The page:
students must go out of their way
and use a side door, perhaps they
would reconsider their decision to
violate the boycott and begin to un-
derstand the significance of that de-
cision. Obviously this was UCAR's
intention, since the side entrances to
the buildings were left unblocked.
Sadly, the more regrettable aspects
of the boycott have been exagger-
ated in the minds of many students
to the point of equating UCAR's
efforts with the kind of intolerance
the protest was designed to over-
come. That such thoughts are mis-
taken becomes painfully obvious
when one examines the motives be-
hind the boycott in the first place.
Students must realize what Dr.
King stood for; that the injustice he
fought is still prevalent in society;
and that it is important to set aside
his birthday as a symbol of a con-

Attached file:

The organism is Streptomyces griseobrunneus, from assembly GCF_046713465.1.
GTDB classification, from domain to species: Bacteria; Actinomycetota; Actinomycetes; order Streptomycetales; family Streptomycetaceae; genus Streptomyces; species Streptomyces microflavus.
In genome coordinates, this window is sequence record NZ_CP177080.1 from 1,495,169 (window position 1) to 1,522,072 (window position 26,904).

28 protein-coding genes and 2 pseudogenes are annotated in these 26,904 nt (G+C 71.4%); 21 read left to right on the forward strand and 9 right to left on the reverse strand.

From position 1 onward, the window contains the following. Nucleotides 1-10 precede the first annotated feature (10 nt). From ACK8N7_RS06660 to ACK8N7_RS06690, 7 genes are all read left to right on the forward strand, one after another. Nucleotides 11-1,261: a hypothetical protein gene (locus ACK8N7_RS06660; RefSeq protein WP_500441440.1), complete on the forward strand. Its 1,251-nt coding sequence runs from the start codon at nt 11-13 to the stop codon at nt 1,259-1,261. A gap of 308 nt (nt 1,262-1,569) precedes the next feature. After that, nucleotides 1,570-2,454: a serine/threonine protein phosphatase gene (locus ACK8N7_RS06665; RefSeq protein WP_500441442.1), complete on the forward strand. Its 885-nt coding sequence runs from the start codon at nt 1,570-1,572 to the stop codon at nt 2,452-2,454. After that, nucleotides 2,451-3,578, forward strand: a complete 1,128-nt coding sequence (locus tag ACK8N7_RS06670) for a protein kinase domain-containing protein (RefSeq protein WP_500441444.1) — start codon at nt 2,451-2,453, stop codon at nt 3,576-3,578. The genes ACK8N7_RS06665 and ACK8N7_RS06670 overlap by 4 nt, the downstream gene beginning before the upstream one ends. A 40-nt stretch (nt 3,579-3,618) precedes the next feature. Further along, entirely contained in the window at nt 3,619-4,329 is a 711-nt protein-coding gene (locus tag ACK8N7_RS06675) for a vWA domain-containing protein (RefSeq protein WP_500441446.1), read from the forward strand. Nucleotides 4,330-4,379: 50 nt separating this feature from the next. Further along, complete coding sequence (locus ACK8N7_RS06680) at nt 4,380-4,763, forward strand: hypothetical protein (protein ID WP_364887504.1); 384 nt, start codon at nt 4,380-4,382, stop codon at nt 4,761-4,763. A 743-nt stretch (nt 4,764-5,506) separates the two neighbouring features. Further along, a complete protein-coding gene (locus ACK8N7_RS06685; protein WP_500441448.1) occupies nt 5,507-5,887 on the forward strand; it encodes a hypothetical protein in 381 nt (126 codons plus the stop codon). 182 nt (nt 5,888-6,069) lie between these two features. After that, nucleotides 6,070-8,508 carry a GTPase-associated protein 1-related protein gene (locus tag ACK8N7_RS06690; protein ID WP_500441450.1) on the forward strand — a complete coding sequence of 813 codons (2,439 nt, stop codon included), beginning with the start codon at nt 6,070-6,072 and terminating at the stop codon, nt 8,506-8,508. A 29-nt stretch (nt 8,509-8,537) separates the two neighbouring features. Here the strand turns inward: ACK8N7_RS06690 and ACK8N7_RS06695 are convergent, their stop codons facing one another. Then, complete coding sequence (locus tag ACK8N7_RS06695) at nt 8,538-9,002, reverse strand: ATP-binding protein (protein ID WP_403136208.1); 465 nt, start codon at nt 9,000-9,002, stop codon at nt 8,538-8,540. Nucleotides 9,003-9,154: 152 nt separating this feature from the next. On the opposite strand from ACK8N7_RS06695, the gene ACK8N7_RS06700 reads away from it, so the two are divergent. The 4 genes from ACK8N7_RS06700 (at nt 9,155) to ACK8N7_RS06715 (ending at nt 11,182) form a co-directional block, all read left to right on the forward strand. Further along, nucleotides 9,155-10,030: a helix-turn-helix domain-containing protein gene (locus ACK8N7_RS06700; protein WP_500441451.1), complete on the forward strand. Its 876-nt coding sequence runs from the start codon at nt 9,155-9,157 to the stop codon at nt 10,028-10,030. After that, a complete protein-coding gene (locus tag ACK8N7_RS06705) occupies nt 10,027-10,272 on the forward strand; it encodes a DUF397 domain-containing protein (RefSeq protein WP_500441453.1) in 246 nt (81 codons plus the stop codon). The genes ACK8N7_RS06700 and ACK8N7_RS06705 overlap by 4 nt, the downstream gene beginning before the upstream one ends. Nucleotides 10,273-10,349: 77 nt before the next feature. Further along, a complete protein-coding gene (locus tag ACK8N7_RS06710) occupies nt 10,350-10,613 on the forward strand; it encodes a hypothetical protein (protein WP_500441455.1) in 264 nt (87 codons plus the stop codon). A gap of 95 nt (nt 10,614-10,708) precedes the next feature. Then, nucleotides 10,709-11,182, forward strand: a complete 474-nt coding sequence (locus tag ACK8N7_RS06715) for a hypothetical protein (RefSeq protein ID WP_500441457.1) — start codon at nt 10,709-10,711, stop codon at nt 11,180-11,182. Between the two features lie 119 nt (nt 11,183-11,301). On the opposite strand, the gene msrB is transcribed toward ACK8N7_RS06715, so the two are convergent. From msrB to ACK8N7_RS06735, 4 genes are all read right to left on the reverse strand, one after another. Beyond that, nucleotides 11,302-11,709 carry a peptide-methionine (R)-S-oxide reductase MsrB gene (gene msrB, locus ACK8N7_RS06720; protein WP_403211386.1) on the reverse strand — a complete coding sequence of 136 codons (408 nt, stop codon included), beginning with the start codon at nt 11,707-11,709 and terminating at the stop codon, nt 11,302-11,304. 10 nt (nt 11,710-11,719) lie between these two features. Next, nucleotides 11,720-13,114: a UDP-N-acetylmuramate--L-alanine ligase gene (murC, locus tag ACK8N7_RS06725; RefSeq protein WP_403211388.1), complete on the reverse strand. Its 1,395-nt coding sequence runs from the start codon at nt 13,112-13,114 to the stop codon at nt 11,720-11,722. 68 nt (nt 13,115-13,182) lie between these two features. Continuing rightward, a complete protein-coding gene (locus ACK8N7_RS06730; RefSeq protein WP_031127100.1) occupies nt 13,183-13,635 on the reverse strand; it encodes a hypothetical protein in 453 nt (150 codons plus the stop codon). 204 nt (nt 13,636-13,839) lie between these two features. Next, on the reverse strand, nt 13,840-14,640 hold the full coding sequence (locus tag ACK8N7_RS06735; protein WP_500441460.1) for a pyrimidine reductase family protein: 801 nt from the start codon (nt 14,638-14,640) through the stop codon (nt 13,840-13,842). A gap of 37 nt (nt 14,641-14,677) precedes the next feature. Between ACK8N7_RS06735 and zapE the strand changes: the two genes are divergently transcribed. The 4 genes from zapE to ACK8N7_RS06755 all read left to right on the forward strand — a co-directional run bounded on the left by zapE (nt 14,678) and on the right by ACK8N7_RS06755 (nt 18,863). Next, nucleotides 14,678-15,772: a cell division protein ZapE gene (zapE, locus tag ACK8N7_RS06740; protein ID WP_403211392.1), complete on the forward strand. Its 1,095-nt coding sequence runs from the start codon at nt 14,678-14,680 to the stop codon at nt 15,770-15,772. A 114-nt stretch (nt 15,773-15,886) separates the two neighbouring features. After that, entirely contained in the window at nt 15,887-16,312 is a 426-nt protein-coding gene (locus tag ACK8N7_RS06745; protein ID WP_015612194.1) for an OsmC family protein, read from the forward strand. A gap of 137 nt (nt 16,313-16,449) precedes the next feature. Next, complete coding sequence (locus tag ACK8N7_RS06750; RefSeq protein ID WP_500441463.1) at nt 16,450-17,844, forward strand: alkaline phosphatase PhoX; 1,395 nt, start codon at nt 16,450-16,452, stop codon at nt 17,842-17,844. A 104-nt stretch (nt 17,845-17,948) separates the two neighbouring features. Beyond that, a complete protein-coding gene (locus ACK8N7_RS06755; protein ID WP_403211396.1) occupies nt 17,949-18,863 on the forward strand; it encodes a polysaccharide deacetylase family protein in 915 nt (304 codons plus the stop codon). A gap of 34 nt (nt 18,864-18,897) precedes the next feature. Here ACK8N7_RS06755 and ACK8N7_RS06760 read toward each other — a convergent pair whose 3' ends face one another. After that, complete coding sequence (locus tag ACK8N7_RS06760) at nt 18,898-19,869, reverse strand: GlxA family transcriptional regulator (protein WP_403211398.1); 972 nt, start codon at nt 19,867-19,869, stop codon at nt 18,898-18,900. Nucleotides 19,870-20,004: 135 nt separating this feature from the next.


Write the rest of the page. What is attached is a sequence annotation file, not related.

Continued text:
tinuing commitment to eliminate
racism. With this in mind, it is dif-
ficult to find fault with UCAR in its
efforts to make King's birthday a
holiday in the fullest sense of the
word.

By L.A.Vazquez
As a student who desires Peace in
Central America, I strongly oppose this
latest attempt by the Reagan
administration to subvert the Arias Plan.
Continued aid at this point will only serve
to plunge Central America into another
period of bloodshed and death, all with our
tax money - the same money that is
needed in our own country to further our
education, or to deal with other problems
too numerous to mention. By now it
should be evident that the CIA-backed
contras do not want Peace, they are mak-
ing too much profit from drug-running and
skimming dollars from "aid" packages, in